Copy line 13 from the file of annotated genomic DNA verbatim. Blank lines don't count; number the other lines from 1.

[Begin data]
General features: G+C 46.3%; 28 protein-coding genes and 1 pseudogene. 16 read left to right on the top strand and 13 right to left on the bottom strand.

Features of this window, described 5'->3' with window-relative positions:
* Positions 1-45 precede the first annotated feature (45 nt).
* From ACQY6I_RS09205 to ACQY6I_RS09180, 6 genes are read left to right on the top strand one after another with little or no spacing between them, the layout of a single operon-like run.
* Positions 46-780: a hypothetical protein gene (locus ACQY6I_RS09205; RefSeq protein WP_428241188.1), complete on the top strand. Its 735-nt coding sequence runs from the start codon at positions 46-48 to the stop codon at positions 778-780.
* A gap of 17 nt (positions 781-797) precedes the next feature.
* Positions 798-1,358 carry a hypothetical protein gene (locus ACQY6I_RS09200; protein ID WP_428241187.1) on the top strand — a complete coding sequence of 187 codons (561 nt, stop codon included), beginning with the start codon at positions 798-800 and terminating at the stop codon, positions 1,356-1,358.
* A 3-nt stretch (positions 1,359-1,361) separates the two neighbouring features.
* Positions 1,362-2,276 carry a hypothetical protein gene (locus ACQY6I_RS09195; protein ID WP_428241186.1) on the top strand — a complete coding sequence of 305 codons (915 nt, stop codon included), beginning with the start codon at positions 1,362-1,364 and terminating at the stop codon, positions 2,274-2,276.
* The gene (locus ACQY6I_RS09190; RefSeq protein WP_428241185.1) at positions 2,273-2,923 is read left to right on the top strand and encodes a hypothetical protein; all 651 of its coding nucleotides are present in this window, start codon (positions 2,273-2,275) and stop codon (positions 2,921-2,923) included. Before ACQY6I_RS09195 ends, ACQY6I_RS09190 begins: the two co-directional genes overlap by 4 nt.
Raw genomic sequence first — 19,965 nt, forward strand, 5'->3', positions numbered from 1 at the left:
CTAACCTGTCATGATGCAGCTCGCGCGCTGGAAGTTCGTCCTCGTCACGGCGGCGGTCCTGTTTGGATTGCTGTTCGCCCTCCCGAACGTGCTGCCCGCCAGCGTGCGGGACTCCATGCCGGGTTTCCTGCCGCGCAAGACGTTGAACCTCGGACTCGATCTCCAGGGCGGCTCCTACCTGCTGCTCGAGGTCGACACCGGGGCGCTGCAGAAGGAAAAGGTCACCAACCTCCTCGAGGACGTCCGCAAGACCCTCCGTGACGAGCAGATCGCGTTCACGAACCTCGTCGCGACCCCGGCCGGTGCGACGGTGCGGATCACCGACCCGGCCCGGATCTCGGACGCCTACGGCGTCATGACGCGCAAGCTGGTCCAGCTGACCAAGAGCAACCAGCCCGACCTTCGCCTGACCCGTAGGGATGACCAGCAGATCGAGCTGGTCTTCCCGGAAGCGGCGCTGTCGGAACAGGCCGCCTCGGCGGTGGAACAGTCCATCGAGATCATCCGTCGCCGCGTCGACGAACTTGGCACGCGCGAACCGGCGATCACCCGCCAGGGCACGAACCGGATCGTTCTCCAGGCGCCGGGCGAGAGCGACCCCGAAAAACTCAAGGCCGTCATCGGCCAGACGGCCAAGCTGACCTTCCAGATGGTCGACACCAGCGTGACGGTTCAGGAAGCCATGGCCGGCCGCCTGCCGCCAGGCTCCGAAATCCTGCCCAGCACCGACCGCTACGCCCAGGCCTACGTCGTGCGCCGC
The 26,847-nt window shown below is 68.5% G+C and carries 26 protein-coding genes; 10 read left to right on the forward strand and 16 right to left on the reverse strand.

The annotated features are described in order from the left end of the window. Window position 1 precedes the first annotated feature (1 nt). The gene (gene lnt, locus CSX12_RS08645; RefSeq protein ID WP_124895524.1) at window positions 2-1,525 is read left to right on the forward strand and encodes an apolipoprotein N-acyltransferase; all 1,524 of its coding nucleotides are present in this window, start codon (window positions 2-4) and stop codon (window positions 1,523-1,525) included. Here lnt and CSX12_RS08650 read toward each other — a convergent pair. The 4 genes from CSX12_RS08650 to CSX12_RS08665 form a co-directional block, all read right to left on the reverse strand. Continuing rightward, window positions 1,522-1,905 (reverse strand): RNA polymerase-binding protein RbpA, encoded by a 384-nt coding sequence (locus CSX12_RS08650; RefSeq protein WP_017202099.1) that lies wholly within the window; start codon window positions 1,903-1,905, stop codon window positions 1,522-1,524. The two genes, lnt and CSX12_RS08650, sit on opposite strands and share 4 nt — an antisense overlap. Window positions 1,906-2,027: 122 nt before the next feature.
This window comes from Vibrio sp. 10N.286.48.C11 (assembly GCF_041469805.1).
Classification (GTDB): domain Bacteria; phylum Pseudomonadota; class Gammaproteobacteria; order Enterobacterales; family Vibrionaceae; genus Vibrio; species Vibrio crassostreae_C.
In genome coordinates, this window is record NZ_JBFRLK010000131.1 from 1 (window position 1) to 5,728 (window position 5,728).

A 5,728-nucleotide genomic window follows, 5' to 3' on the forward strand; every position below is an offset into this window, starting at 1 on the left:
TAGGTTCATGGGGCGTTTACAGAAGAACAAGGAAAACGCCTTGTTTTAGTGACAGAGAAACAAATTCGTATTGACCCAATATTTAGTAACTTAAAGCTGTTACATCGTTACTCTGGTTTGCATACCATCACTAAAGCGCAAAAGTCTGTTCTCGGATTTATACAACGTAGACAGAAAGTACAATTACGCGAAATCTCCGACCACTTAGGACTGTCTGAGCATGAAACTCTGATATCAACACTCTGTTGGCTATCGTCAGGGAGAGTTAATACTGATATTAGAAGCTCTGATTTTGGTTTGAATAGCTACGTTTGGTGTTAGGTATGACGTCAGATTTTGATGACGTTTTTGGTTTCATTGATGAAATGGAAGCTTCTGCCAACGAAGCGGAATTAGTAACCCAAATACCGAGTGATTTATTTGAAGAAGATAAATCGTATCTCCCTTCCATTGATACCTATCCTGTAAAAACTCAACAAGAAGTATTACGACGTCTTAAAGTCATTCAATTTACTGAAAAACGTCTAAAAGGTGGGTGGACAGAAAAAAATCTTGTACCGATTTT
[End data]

The 26,847-nt window shown below is 68.5% G+C and carries 26 protein-coding genes; 10 read left to right on the forward strand and 16 right to left on the reverse strand.